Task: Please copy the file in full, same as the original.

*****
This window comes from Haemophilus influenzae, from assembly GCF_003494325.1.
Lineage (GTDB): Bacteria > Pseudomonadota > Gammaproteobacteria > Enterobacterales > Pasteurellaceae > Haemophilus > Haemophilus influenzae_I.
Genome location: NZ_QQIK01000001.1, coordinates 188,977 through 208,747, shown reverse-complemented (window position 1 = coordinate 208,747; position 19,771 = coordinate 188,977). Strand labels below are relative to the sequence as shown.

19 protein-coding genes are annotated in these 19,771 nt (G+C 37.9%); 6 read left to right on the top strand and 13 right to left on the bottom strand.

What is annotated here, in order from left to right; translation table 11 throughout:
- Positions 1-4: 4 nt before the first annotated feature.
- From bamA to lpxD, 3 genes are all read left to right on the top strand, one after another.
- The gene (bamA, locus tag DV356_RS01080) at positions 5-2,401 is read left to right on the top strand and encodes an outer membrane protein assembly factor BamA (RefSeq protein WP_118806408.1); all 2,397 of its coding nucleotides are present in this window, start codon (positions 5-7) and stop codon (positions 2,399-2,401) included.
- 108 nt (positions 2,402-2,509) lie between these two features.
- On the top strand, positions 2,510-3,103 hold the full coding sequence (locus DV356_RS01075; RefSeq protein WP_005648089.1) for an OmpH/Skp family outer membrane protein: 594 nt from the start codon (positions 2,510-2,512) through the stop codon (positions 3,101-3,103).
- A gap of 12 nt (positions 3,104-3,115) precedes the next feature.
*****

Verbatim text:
This window comes from Haemophilus influenzae, from assembly GCF_003494325.1.
Lineage (GTDB): Bacteria > Pseudomonadota > Gammaproteobacteria > Enterobacterales > Pasteurellaceae > Haemophilus > Haemophilus influenzae_I.
Genome location: NZ_QQIK01000001.1, coordinates 188,977 through 208,747, shown reverse-complemented (window position 1 = coordinate 208,747; position 19,771 = coordinate 188,977). Strand labels below are relative to the sequence as shown.

19 protein-coding genes are annotated in these 19,771 nt (G+C 37.9%); 6 read left to right on the top strand and 13 right to left on the bottom strand.

What is annotated here, in order from left to right; translation table 11 throughout:
- Positions 1-4: 4 nt before the first annotated feature.
- From bamA to lpxD, 3 genes are all read left to right on the top strand, one after another.
- The gene (bamA, locus tag DV356_RS01080) at positions 5-2,401 is read left to right on the top strand and encodes an outer membrane protein assembly factor BamA (RefSeq protein WP_118806408.1); all 2,397 of its coding nucleotides are present in this window, start codon (positions 5-7) and stop codon (positions 2,399-2,401) included.
- 108 nt (positions 2,402-2,509) lie between these two features.
- On the top strand, positions 2,510-3,103 hold the full coding sequence (locus DV356_RS01075; RefSeq protein WP_005648089.1) for an OmpH/Skp family outer membrane protein: 594 nt from the start codon (positions 2,510-2,512) through the stop codon (positions 3,101-3,103).
- A gap of 12 nt (positions 3,104-3,115) precedes the next feature.